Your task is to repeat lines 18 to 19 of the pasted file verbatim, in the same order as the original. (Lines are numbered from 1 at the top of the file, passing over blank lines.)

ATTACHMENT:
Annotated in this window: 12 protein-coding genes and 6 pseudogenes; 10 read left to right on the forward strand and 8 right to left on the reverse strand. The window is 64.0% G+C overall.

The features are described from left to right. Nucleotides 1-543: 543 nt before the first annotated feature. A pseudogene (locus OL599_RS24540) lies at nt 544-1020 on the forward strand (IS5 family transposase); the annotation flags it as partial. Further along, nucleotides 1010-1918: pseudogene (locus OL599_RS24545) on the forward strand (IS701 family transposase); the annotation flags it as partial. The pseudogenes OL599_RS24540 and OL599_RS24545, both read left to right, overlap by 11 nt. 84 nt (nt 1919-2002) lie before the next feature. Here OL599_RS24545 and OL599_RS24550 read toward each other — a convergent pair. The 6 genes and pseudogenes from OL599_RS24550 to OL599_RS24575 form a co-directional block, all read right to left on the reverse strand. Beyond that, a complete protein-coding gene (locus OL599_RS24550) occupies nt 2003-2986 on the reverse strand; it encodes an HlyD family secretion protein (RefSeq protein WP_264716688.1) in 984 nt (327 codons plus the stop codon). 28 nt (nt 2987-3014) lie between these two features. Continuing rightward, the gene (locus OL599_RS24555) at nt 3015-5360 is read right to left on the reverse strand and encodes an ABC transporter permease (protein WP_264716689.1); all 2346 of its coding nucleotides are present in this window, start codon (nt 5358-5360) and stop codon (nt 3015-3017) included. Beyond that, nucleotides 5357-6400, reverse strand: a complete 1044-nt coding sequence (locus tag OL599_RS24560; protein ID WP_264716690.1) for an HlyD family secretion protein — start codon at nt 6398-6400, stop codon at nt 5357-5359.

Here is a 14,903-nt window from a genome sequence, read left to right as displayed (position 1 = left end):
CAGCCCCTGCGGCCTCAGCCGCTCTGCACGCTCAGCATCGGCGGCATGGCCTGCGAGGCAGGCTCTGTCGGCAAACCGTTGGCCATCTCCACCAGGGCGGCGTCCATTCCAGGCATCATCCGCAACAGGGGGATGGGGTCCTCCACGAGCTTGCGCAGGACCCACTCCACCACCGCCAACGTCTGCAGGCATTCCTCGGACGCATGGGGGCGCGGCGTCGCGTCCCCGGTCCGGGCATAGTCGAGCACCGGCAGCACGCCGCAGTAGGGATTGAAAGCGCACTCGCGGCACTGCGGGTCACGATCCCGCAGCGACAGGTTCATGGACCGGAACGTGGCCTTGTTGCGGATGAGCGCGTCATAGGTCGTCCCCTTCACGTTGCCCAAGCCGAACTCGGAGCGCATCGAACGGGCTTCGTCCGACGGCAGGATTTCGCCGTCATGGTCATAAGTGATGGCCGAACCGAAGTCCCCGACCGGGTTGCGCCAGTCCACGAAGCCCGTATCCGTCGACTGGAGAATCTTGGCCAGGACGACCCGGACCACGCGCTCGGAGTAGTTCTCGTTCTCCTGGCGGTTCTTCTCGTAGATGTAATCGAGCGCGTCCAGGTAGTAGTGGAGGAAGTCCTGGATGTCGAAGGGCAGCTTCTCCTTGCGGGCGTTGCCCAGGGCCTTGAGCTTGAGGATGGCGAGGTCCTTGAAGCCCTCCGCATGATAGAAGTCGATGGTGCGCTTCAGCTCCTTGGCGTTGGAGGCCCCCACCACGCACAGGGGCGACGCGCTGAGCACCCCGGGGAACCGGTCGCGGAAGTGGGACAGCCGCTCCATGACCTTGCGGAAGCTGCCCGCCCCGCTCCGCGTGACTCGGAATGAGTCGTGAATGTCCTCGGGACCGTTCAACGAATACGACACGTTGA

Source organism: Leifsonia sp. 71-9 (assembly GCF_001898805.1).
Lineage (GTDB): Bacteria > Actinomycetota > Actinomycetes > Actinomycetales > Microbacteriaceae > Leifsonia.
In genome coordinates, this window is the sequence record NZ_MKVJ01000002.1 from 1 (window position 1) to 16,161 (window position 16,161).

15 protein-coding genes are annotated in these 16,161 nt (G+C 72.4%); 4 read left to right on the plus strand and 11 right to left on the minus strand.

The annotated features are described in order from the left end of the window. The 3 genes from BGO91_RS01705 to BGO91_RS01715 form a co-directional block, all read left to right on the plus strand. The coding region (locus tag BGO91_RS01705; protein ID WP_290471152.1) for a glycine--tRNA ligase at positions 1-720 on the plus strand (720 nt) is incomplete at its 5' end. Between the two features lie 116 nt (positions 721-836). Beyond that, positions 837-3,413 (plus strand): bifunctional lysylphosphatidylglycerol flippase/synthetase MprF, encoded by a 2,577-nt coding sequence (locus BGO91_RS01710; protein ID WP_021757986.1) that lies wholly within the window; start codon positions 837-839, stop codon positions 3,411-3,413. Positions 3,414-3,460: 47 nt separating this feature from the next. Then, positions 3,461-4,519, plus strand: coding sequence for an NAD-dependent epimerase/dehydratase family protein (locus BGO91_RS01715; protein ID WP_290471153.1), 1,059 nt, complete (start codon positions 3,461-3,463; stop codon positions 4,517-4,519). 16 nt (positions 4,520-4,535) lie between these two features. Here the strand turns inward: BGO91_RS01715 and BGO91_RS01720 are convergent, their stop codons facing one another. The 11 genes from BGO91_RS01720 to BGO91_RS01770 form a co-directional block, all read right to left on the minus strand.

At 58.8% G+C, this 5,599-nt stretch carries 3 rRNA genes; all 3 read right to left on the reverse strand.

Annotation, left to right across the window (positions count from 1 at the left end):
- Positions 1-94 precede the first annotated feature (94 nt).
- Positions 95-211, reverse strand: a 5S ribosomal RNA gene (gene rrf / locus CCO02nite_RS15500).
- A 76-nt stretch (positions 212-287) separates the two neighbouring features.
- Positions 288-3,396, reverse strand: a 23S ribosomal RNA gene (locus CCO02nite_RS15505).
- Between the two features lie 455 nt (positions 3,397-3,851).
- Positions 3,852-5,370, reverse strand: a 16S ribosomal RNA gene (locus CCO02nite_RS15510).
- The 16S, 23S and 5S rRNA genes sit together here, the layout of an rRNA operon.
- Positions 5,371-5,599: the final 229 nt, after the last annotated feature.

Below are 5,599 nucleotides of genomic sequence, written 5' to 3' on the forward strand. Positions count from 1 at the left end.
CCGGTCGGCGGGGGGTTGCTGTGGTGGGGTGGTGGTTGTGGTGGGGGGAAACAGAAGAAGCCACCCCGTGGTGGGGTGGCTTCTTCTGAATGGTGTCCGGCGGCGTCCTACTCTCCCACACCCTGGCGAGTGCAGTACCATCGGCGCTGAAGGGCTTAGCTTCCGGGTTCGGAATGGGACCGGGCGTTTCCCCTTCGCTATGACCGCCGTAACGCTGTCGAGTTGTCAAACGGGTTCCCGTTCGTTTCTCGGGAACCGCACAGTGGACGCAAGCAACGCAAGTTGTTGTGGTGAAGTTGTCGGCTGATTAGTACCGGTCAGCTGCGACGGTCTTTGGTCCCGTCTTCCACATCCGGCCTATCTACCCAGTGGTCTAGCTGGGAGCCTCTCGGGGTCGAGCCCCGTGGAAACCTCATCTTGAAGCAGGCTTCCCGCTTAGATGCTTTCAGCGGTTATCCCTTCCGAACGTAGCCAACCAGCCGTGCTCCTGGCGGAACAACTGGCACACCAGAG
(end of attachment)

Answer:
- The 16S, 23S and 5S rRNA genes sit together here, the layout of an rRNA operon.
- Positions 5,371-5,599: the final 229 nt, after the last annotated feature.